|Nasturtium seed pods|
Although many older sources mention the striking similarity between pickled nasturtium pods and actual capers (also a pickled bud), I gave them short shrift; it seemed just one more example of a foodstuff born of scarcity while users convinced themselves it was just as good as the real thing.
Turns out, capuchin and Mediterranean capers are surprisingly similar. The color is not quite the right green (too light), the covering (ridged and grooved) is off, but the smell and — more importantly — the taste is close enough that after running an experimental batch earlier this summer, I went into the fields to gather enough buds for a few pints.
|Fence row nasturtium flowers and seed pods in San Diego|
“Monthly sown” because nasturtiums are in their entirety such useful plants and a supply throughout the growing season makes good sense. For using the plants’ “hot and aromatick” properties into winter, Evelyn recommends candying the buds as strewing herbs (that is, strewn on the floors of homes to keep down the stink in pre-modern England). Haven’t tried that. But those capers are another story.
Evelyn’s cappuchin capers (also capuchin, capuchine, capuccin, etc) are named after capucine, the French word for nasturtium. One presumes the French name for the flower comes from Capuchin friars who may have grown them as medicinal plants in their monasteries. One is not, however, a scholar of French etymology, and will leave that that shit alone for now [edit 2 Aug 2010: see Tammy's note below for confirmation of my inexpert use of French].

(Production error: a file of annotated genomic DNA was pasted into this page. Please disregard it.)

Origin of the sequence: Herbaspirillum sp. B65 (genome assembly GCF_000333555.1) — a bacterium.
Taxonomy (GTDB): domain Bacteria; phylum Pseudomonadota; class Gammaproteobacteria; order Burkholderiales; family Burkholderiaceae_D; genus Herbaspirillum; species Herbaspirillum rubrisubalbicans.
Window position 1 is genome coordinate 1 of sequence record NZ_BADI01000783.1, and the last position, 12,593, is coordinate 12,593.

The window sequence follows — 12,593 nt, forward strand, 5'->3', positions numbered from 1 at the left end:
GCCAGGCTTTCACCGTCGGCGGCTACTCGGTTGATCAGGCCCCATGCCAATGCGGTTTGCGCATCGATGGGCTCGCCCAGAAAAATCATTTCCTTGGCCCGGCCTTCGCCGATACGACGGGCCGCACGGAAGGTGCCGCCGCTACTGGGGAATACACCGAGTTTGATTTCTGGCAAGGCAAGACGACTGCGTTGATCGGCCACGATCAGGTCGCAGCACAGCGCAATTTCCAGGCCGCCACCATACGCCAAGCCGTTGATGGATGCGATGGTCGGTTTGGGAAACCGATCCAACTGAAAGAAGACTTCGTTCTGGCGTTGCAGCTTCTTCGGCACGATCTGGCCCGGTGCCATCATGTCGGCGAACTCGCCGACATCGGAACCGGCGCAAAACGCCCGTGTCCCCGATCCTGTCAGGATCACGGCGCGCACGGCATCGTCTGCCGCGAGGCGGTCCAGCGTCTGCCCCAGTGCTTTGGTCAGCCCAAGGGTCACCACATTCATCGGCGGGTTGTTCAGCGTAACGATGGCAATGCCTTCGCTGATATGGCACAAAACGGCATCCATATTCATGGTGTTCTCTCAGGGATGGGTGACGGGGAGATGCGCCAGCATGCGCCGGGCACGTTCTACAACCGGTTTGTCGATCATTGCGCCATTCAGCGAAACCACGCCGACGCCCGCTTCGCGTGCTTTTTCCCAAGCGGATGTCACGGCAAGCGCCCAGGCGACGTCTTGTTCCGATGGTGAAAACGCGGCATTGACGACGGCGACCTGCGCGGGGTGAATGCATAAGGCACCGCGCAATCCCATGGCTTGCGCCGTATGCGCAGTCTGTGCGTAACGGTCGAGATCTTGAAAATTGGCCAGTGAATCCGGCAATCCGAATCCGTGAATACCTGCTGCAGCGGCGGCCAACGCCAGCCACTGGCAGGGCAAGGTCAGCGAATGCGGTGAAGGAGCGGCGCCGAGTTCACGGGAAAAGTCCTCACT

Adapted from The River Cottage Preserves Handbook’s recipe for Nasturium “capers”, here’s
Notes on aromatics: Poke around old receipt books and you’ll find seemingly unending recipes for nasturtiums and their buds. They do have a peppery bite and go well in salads, with steaks, etc. Historically, a broad range of aromatics have complemented that bite when preserving the seed pods: dill, tarragon, chervil, nutmeg, black pepper, mace, cloves, bay leaves, etc. I used bay leaves only, but play with the flavors that suit you.
5 tsp salt
7 oz nasturtium seed pods
2 bay leaves (see "Notes on aromatics" below)
2.5 cup white/rice wine vinegar
Add the salt to 2.5 cups distilled or bottled water. Stir to dissolve. Rinse and drain the seed pods, then add them to the brine. Allow to stand 24 hours at room temperature.
Drain and dry the pods well. Pack into sterilized small jars, add the bay leaves (and/or other aromatics, if using). Leave about half an inch of headroom, then top with vinegar. Seal with vinegar-proof lids and leave in a cool, dark place for at least two weeks.
Strew the “capers” in salads, use them in tartar sauce, make compound butters, season tapenade with them. They’re versatile, they’re cheap, and they’re a bit of the 17th century you can bring to your own table as easy as pie. Or, rather, pye.
Goes well with:
- Evelyn, John (1699) Acetaria. A Discourse of Sallets. Prospect Books out of the UK has issued a handsome printing edited by Christopher Driver and with a forward by Tom Jaine — Powell’s in Portland carries it. (Prospect also released C. Anne Wilson’s laudable history of distillation, Water of Life).
- My take on The River Cottage Preserves Handbook.